December - Rodney Bay Marina, St. Lucia, Hr Run
- Land Ho! Wait, I anticipate.
the early morning hours, we were moving at nearly 8 knots -
good speed but somewhat off the preferred course. At the
beginning of Aaron's watch (3 AM), he decided to jibe onto a
more direct course, an operation undertaken in bright
moonlight and only with the required minimum of foul language
and fouled lines.
heard a warning that a large fuel tank was reported afloat and
adrift in our path many miles ahead. I tried to be on
the lookout during my watch (11 PM-3 AM), but it was
impossible in the dark, moon or no moon. The odds were
long against a collision in the big space in which we were
the early morning, we all shared in the "Land Ho!"
experience. After 17-plus days and 2,700 miles, Colleen
spotted the hills of St. Lucia through the night vision glass
just before dawn. At about 10 AM GMT I claimed I
could seen the dim outline of those hills, but wasn't
sure. In a few minutes, Aaron confirmed my suspicions
with the Captain's authoritative declaration.
the next several hours we watched the gray peaks, then the
green hills, then the white buildings come into sharp
relief. Aaron gave "Otto" pilot his walking
papers, and took over at the wheel to maximize the speed of
our final approach. With skillful anticipation of wind
and wave movements, he hiked our speed by nearly a
friendly competitor sailboat appeared far to our port, but on
a more advantageous bearing for rounding the island to the
finish line. The Captain's fierce fighting juices were
running strong - to put it mildly. Sail trimming was a
constant effort, cutting closer to the key Pigeon Island
landmark than others dared.
we ultimately lost the morning duel with the other boat
(long-term, positions are based on time and handicaps), we
sailed to the finish area at full throttle. The crew was
simultaneously trying to obey the Captain's orders,
communicate by radio with the committee boat anchoring the
finish line, and attempting to even identify which of several
boats it was!
we did, we had to turn to starboard to make the required pass
by the boat. By now the wind would barely let us get
high enough, and we were baring down on the committee boat on
a collision course. Finally, we made the position,
turned and headed for the finish line to port, successfully
avoiding a set of fishing nets and, again, coaxing the boat
(and haranguing the crew) to make the last
we heard the horn from the committee boat! Done!
had been discussing the final arrival time in St. Lucy's,
hoping it would occur before 1 PM so we would make it in less
than 18 full days. Actual time was 1:21 PM GMT or 10:21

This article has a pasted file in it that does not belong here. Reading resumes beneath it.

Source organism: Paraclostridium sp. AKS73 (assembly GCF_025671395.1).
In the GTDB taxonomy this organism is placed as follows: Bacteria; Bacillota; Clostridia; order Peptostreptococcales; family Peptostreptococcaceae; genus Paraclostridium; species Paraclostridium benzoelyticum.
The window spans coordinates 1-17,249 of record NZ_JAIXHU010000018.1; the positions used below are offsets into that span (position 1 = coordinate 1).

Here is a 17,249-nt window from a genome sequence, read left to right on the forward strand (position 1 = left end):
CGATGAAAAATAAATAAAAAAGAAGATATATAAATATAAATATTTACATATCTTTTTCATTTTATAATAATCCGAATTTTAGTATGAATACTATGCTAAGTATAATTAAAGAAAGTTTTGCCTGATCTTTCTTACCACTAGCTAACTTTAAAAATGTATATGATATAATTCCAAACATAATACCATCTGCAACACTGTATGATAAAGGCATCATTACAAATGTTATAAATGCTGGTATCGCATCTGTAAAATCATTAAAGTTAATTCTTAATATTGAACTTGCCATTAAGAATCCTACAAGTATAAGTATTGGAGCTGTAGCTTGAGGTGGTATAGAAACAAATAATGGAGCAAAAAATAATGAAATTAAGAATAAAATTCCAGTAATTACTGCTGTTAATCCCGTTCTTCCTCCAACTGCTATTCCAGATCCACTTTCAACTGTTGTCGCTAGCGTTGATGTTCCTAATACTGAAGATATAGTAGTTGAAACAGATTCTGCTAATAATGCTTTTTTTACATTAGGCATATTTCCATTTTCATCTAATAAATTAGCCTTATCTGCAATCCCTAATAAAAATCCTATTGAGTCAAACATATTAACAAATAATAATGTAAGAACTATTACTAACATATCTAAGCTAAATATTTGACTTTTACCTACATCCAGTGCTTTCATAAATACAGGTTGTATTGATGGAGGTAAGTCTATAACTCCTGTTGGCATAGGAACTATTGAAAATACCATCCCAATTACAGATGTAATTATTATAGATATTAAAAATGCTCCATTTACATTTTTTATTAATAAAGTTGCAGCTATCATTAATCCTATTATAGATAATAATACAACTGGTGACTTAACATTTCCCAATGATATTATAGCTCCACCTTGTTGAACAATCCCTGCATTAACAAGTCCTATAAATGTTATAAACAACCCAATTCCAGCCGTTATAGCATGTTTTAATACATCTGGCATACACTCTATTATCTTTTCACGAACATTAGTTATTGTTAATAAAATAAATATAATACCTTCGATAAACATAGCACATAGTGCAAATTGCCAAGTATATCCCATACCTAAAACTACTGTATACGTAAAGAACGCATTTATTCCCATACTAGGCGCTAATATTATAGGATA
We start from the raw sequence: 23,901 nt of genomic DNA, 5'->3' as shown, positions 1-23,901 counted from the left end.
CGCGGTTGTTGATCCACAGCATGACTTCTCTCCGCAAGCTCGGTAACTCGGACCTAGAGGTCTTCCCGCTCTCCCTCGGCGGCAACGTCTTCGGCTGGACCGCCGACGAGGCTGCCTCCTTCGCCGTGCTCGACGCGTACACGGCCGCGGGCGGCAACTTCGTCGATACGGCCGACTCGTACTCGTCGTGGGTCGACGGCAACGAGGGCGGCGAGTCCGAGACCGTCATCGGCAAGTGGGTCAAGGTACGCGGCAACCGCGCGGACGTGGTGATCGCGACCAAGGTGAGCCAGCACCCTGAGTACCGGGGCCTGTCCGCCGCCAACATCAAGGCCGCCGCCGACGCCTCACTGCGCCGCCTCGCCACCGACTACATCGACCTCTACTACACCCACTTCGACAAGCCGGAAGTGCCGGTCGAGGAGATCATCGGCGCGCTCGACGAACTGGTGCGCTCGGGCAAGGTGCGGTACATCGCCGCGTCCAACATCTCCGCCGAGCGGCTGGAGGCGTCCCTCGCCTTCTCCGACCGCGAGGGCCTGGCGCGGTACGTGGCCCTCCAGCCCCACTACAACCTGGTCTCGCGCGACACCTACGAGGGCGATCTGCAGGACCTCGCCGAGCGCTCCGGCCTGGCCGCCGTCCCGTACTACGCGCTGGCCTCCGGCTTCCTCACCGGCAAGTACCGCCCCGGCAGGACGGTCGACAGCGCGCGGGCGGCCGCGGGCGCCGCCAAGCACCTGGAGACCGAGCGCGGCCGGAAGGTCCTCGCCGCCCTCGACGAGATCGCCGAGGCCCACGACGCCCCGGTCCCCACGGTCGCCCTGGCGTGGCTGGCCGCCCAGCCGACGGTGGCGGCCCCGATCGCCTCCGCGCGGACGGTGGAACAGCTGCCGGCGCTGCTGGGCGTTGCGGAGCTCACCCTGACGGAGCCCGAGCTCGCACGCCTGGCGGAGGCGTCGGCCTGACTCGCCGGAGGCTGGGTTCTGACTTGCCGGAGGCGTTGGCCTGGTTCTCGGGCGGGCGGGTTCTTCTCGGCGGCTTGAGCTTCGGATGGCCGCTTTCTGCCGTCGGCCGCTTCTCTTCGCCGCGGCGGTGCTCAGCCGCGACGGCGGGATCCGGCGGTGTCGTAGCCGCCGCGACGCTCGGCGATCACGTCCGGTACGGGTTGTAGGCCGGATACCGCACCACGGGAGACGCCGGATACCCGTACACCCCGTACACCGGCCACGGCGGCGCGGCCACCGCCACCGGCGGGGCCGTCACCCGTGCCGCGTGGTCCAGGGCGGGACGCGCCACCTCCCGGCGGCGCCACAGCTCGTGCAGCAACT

AM local time.
final drama of the day and trip had to be played out at the
latest possible time. We were encouraged to moor in a
slip between two other boats, but in a restricted area
difficult to maneuver even under power. After a few
tense minutes, Captain A put us in safely, with the help of
awaiting ARC staff.
to the fuel tank warning. After mooring, the first thing
Colleen noticed was a nice black tar-like swoosh just above
the water line a the bow. One theory is that we his a
fuel condensed tar ball that exploded and splayed gunk on the
bow. Better than a steel tank!
- After finally tying up, the local St. Lucia tourist
dudes came by with rum punches and a fresh fruit basket for
us. Reggae vibes boomed in from the main reception
area. Welcome to the Caribbean!
before the lines were secure, "free lance" boat
workers swarmed the boat offering cleaning, varnishing, and laundry
services. One guy with a boat that looked like a
tropical garden was flogging fruits and veggies.
"Not now guys, we are tired and busy". I
was very overwhelmed by the somewhat stressful finish and
docking conditions (whose idea was it to set a windward finish
after sailing 2,700 miles downwind? Hardening up and
beating into 25 knot trade winds for the last 1/4 mile is
insane), and just wanted my space.
and immigration were there at the port and after filling out
the relevant forms in triplicate, we were in. Now we can
relax a bit. Not yet! Spent the afternoon getting
the laundry hauled away, boat reasonably tidied, making calls
and figuring out about flights, and generally getting
organized. I found an electrical fixit shop and they
sent over a fridge guy named "Prudent".
"You got too much gaz in de fridge mon".
Simply let out 50% of the gas and when we went to bed (at 8:00
pm!) it was still running and icing down nicely! May miracles
of gossiping with the neighbors. We seem to be in the
middle of the German contingent. Very nice folks.
Fun to compare notes and swap tales - though as the conditions
were so good no one seems to have any really good stories or
have experienced any major dramas. Boats keep coming in
1-2-3 per hour.
seem to have done about as expected. Tinto II, Canarias,
Carib, and Klenkas all finished ahead of us in our division
(of 26 boats) and beat us on corrected time. The battle
for 5th place will be tight between us and Eternity.
They should finish sometime tomorrow. We owe them
about 17 hours as we motored 13.5 hours more then them and we
owe them a little time as we are a slightly faster boat as
well. Should be close.